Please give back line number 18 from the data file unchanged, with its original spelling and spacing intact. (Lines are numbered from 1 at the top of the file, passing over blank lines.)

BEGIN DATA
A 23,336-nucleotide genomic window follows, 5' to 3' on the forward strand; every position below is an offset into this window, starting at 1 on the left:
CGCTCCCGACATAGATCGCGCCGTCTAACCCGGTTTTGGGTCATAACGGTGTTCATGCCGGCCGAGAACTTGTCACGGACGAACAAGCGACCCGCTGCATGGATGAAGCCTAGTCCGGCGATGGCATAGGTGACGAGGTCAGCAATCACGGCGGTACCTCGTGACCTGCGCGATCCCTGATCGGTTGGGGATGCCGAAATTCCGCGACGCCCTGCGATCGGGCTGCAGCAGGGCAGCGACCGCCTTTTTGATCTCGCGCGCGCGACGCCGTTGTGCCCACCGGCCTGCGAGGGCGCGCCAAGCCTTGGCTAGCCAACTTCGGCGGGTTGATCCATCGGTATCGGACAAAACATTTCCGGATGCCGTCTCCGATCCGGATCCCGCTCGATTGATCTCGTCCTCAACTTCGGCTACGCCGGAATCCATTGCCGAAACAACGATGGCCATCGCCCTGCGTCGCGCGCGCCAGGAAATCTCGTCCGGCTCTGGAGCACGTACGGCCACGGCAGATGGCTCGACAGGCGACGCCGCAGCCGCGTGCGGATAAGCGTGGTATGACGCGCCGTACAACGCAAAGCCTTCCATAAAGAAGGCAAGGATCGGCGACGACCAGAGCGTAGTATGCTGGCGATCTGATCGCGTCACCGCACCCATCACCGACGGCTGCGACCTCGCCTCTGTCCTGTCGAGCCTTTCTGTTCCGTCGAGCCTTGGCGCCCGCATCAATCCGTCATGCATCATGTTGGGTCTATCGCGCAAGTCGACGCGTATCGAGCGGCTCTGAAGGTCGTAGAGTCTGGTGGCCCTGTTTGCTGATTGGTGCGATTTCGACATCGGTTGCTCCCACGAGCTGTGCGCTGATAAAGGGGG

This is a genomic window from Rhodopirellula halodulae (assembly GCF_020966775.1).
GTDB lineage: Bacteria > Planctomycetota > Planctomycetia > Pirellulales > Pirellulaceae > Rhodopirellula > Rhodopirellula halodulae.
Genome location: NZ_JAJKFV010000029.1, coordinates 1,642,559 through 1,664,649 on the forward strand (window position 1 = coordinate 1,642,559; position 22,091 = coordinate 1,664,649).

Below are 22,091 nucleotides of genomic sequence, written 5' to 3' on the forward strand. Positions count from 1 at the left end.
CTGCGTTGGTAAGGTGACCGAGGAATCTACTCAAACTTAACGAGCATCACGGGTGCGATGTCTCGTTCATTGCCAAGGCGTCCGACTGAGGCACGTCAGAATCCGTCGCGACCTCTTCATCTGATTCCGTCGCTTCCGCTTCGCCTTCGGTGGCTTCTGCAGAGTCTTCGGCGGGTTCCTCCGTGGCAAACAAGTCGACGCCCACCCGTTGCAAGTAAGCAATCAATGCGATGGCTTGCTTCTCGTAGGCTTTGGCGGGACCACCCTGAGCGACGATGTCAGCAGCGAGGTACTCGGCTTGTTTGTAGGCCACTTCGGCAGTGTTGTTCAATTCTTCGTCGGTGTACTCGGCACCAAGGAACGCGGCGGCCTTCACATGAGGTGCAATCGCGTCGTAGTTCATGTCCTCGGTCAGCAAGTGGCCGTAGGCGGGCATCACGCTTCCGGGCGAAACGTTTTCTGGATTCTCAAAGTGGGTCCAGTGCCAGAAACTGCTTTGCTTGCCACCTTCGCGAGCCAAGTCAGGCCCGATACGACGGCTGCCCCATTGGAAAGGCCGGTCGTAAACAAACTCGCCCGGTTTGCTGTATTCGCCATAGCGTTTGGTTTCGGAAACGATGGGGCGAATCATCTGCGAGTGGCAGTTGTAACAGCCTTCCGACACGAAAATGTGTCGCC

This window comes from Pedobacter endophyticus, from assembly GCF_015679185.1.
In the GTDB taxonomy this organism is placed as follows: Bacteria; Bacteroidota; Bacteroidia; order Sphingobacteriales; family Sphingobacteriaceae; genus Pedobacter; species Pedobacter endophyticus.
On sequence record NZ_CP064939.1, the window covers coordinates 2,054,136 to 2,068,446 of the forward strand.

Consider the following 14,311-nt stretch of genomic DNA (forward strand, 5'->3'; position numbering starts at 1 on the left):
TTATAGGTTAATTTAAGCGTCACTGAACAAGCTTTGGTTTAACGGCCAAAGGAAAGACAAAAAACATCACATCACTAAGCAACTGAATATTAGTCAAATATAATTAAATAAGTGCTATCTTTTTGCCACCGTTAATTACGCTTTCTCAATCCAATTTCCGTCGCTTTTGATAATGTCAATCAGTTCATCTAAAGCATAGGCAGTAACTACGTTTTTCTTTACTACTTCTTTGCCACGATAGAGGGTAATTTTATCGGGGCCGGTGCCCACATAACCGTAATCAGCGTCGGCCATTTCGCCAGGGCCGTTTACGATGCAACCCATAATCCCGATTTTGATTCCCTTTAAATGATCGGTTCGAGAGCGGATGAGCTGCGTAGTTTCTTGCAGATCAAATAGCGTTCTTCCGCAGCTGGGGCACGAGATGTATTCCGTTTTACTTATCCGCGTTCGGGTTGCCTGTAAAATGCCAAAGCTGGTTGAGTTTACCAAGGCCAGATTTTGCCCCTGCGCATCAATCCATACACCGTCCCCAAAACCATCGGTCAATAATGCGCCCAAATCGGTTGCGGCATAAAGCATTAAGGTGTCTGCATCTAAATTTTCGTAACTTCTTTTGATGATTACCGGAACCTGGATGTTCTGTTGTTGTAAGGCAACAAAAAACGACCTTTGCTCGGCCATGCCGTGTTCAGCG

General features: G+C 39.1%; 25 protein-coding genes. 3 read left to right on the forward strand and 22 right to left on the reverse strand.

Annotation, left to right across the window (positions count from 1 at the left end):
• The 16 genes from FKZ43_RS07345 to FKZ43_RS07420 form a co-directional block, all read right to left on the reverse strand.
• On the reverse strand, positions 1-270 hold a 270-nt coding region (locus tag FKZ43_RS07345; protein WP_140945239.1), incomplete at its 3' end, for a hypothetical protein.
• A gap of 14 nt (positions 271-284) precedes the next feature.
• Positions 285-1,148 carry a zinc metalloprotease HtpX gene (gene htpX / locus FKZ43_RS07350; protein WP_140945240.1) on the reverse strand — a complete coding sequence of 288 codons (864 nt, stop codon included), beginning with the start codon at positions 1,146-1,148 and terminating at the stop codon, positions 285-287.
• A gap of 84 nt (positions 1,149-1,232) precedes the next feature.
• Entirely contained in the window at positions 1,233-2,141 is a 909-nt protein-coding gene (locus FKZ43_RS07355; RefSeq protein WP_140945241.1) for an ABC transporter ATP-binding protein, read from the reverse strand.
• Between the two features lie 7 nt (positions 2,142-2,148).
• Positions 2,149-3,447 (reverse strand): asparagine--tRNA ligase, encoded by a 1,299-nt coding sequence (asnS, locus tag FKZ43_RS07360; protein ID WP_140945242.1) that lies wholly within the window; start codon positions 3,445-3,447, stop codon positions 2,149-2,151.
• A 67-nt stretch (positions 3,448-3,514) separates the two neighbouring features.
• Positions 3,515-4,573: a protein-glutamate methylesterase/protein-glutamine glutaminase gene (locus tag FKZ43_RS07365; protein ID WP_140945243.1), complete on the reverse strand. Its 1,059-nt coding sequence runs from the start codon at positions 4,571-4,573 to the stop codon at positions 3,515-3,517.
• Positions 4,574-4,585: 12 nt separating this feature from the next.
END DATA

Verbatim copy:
• Positions 285-1,148 carry a zinc metalloprotease HtpX gene (gene htpX / locus FKZ43_RS07350; protein WP_140945240.1) on the reverse strand — a complete coding sequence of 288 codons (864 nt, stop codon included), beginning with the start codon at positions 1,146-1,148 and terminating at the stop codon, positions 285-287.